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Wednesday, September 24, 2008

On and around with the crisis

The news on the most threatening financial crisis pile up. On one side
the US Congress seems reluctant to pay the bill to rescue troubled financial institutions while ignoring the plea of mortgaged homeowners and placing the burden on taxpayers' shoulders (who are the voters in the end - and there are major elections a few weeks ahead), on the other the FBI is investigating as many as 20 financial companies of the USA for possible fraud, including the four that made he headlines in recent days.

Doubts mount up and, after the "miraculous" climb up of last friday, stock markets look again rather gloomy.

On the bail out scheme, it's been argued that is paying bankers for making major mistakes, that it will give them double the money these institutions are actually worth (if not more) and that it is just a patch that ignores the real problems of an economy that is much more merely speculative than actually productive.

The scheme is similar to that used by Japan in 2006 in the face of a similar kind of financial nightmare but both Japan and the USA are heavily indebted states already (they have not used the good times to clean up their accounts). Japan has by now a public dept that is 180% its GDP (that is enormous, specially considering it's the second largest nominal GDP of the world). The US public debt, when considering all welfare debt (for some reason accounted separately), is some 59.1 trillion USD, what makes up some 430% of the GDP. US taxpayers therefore owe the total national production of four years and three months. Certainly 700 billion doesn't look that much in comparison but it is still a major share of the official public debt. In order to avoid the complications caused by this huge debt, the USA is letting the dollar plummet (as its debt is in US dollars) but this also has important side effects, specially regarding credibility and willingness by third parties (most US debt is foreign owned, with Japan, China and the UK holding half of it) to support it. In practical terms, the USA is in quasi-bankrupticy and I suspect it is only a matter of time until this bakrupticy becomes an official fact, specially in the midst of his financial credibility crisis.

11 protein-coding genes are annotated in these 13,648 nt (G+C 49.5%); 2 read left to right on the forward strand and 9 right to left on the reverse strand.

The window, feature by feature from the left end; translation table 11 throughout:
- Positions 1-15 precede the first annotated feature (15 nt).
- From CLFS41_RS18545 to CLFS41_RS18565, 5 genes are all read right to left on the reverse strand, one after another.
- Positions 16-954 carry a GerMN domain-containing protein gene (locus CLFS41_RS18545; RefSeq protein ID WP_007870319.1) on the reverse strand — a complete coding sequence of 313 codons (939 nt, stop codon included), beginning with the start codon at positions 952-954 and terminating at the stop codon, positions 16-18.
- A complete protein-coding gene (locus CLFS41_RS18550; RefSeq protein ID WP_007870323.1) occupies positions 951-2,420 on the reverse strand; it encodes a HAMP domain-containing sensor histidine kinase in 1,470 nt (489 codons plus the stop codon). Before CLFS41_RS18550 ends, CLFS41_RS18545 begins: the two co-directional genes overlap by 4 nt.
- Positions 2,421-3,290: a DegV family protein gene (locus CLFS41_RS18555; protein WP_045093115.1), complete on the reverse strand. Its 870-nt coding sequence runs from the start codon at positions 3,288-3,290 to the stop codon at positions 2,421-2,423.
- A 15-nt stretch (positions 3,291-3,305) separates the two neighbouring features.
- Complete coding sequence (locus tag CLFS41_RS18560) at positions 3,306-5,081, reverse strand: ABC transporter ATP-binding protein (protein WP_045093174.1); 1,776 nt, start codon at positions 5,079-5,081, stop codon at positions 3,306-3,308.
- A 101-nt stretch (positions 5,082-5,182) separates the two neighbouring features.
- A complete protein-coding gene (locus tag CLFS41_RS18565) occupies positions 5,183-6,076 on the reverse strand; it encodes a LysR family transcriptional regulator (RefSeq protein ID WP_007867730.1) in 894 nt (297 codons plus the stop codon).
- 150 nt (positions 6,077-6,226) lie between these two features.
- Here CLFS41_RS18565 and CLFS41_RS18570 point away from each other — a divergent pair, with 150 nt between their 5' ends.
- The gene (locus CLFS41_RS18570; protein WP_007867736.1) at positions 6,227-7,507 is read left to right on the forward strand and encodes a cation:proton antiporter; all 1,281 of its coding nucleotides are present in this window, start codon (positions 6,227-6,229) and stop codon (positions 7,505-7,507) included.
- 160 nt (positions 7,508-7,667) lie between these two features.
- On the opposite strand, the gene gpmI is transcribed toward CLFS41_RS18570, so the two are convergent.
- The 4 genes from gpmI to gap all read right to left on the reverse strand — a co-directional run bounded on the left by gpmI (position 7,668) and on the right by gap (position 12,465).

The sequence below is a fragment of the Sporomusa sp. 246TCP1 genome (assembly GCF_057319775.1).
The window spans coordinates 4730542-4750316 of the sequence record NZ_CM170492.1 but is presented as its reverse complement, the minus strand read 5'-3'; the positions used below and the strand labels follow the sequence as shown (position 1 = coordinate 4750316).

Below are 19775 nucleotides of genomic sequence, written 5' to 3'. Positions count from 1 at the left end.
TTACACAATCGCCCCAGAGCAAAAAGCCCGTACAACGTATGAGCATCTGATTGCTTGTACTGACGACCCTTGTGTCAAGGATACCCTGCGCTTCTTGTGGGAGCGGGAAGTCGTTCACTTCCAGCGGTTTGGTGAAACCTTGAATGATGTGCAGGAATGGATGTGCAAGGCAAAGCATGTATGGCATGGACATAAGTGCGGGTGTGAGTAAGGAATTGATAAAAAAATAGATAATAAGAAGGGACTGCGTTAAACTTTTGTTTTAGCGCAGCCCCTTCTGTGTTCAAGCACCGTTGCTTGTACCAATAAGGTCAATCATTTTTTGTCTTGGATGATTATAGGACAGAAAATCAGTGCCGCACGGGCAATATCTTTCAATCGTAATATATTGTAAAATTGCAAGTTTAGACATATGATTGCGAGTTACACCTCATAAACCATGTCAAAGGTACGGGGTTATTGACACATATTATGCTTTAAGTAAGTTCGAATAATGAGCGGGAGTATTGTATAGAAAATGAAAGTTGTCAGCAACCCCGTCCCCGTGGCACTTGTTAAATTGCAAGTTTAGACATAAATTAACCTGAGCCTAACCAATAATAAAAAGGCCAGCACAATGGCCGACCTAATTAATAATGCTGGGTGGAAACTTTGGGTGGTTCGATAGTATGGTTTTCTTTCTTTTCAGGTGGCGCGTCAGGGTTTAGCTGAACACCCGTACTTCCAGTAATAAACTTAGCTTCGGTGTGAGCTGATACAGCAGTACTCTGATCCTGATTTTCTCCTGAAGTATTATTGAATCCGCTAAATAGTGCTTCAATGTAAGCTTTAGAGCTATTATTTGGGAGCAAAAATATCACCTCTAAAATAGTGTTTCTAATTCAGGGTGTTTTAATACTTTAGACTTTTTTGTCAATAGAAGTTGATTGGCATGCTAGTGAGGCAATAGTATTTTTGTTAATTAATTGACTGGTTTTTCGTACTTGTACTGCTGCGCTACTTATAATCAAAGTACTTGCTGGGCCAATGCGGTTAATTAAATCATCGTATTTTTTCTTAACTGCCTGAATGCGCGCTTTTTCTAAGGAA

A bankrupticy will not directly destroy US might but, as history teaches (think in Imperial Spain for instance, also heavily indebted to pay for wars all around the world), it will severly harm it.

In any case, with the economic pump of easy credit destroyed, the economy appears unlikely to recover (in fact I foresee a most deep and lasting crisis of major consequences, maybe like nothing seen before, at least in the last two centuries or so). The liberal (capitalist) economy is based in consume (aka demand) and, if the demand plummets, largely because of lack of easy credit, producers (offer) will not find much business to profit from, will not hire workers, much less increase their wages, reducing the demand even more. This is what Marx thought as the major contradiction of Capital: it is a machine of productivity growth but it needs of ever growing demand, while at the same time of ever diminishing salaries. Only pseudo-socialist schemes that guarantee that (some) workers keep some purchasing power have so far been able to keep the demand high but the now unleashed forces of pure global capitalism are just looking for ever-diminishing costs and the result is that demand cannot be sustained.

This has major implications for the lifestyles of the people specially in the developed world, who will have to live with much less, but it has even more dramatic consequences for the whole economic machinery. The bail-out won't recover easy credit: sub-prime credit was just the logical next step of a system that needed more and more buyers, who demanded more and more. It was not a sustainable approach but certainly capitalism is seldom sustainable, and never in the long run. This option is now out of the table and will be for long, and therefore demand is not likely to grow at all. Without demand, without growing demand, businness will succumb.

How to recover it? No idea: last time (1930s) it was only a major war, a huge public debt and major state involvement in the economy, that was able to get things straight. Nowadays, global wars are not any reasonable option, not at all and minor wars like Iraq an Afghanistan appear to only be able to drain even more the suffering state coffers.

Just some incomplete thoughts certainly but the situation looks extremely gloomy however one looks at it.

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